Myeloma Groups

There are two main myeloma groups:

Active myeloma: Also known as symptomatic myeloma, which can present with any of the following signs and symptoms:

  • Anemia
  • Areas of damaged bone (osteolytic lesions) that can be seen in an X-ray
  • Bone fractures
  • Bone or soft tissue tumor(s) containing myeloma cells
  • Presence of M protein in urine or blood
  • Hypercalcemia (high calcium level in the blood)
  • Kidney complications

Smoldering myeloma: A slow-growing, precancerous myeloma marked by an increased number of plasma cells and M protein but without symptoms. Once detected, patients are closely monitored for progression, but no treatment is immediately given. About 50% of patients diagnosed with this condition will develop active myeloma within five years.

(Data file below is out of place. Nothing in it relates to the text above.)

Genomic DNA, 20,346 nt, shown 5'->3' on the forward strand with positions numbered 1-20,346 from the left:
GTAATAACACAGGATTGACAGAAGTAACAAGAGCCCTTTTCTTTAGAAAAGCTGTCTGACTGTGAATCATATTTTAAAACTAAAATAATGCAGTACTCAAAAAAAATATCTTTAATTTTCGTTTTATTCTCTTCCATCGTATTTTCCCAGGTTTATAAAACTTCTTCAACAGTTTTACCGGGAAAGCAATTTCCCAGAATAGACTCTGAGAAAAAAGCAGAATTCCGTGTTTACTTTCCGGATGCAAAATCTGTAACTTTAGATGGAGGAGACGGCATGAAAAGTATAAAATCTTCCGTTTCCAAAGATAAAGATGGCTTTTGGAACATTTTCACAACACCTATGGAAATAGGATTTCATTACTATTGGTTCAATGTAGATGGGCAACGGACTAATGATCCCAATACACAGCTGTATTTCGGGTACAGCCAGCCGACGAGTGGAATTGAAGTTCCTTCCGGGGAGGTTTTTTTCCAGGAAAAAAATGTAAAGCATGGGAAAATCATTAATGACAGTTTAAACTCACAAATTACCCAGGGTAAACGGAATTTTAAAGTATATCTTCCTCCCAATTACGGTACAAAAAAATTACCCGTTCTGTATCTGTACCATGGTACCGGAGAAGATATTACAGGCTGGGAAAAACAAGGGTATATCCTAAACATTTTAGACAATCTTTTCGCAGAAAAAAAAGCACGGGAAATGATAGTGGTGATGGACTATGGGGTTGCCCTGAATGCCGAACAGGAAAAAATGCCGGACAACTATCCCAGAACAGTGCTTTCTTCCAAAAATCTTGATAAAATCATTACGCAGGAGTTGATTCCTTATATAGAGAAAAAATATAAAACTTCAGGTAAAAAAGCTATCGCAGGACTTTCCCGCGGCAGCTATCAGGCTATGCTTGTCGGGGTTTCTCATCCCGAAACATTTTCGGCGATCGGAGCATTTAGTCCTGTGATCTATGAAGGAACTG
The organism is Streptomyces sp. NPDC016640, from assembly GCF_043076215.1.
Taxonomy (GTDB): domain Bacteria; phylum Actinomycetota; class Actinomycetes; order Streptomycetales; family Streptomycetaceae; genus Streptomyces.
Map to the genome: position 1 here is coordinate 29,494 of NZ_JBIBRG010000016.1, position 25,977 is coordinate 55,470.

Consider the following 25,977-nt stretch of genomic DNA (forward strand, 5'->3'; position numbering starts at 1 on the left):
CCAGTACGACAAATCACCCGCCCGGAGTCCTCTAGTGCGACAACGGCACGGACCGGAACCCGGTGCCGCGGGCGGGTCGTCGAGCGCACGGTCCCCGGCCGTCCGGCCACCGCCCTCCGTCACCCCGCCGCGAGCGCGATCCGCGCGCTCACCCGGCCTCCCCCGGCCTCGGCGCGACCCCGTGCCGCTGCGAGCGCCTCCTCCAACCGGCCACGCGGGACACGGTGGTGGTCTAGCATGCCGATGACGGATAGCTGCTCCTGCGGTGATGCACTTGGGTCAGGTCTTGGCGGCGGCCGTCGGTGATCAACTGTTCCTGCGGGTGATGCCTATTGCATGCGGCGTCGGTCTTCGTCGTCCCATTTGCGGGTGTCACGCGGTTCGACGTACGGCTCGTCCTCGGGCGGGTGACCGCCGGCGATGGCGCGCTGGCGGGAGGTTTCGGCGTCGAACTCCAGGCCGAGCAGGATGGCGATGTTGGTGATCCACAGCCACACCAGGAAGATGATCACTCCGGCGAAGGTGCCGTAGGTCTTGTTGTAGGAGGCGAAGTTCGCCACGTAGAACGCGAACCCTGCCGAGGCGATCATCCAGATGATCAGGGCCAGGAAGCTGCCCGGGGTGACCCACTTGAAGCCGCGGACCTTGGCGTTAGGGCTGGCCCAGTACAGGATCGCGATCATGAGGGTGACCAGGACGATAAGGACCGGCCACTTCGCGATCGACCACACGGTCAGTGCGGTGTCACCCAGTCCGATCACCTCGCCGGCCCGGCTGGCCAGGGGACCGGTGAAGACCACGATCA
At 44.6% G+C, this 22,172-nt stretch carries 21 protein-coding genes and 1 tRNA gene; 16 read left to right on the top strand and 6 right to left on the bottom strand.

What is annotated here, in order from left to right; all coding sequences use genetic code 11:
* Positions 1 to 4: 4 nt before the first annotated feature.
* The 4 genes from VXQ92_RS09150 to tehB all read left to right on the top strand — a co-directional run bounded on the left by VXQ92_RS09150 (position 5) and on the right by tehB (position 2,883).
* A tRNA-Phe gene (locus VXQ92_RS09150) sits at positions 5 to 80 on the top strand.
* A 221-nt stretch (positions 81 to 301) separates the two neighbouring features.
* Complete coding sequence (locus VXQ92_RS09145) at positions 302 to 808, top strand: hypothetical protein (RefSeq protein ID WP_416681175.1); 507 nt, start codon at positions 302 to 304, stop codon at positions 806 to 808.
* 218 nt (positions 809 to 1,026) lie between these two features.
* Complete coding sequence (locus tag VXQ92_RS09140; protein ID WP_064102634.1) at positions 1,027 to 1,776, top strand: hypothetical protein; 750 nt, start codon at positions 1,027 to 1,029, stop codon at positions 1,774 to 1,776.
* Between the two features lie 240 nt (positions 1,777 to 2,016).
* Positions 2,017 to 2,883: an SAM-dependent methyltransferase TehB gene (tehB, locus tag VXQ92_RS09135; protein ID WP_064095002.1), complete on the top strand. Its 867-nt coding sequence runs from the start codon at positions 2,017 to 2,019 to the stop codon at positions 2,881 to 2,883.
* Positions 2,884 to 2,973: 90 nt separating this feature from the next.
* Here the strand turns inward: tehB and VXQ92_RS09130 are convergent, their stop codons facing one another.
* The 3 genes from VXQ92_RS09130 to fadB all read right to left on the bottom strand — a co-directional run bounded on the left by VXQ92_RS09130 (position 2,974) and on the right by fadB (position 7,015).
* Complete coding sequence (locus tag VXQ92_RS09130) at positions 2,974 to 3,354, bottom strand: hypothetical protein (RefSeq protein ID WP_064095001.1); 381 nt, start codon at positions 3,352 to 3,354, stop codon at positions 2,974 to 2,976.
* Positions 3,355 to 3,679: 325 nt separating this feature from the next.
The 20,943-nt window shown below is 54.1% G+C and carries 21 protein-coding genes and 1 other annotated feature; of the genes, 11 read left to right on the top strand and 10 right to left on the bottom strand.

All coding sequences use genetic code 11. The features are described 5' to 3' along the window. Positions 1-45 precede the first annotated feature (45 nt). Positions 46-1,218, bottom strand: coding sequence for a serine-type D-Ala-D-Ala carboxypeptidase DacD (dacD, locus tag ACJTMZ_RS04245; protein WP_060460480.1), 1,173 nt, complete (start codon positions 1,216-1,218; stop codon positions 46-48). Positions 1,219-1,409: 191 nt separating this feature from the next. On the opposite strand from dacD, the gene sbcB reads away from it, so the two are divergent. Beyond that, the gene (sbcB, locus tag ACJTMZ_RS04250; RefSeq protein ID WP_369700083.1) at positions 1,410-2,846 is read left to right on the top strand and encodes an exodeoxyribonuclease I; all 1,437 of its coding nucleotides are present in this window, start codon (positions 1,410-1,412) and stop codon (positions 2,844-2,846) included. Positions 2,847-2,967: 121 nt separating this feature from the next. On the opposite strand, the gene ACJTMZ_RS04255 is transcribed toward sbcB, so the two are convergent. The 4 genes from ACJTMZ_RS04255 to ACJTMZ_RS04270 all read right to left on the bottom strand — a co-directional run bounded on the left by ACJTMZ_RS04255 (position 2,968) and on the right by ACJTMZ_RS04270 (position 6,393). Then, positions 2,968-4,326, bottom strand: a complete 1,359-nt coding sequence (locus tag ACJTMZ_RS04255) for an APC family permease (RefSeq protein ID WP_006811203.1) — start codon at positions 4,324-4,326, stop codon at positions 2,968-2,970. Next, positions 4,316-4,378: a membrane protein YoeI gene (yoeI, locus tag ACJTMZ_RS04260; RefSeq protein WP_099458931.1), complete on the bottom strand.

Myeloma Types

Heavy Chain Myeloma: Heavy chain myeloma impacts the large subunit of the antibody structure and is classified by the type of abnormal antibodies, or immunoglobulins, produced. There are five main immunoglobulin types: G, A, M, E, or D.

Typically, only one type of immunoglobulin is overproduced in myeloma.

  • IgG is the most common, impacting approximately 60 – 70% of patients.
  • IgA affects approximately 20% of patients.
  •  IgM, IgE, and IgD are rare.

Light Chain (Bence Jones) Myeloma: The body only produces the light chain component of the immunoglobulin. It is usually more aggressive than heavy chain myeloma. It affects approximately 15% of myeloma patients. Symptoms can include weakness, bone pain, and kidney dysfunction, though not all patients will have symptoms at diagnosis.

Non-Secretory Myeloma: A rare myeloma diagnosed in 1 – 5% of patients. Because M proteins are produced in small amounts or not at all, a specific test to measure kappa and lambda free light chains is used to monitor the disease.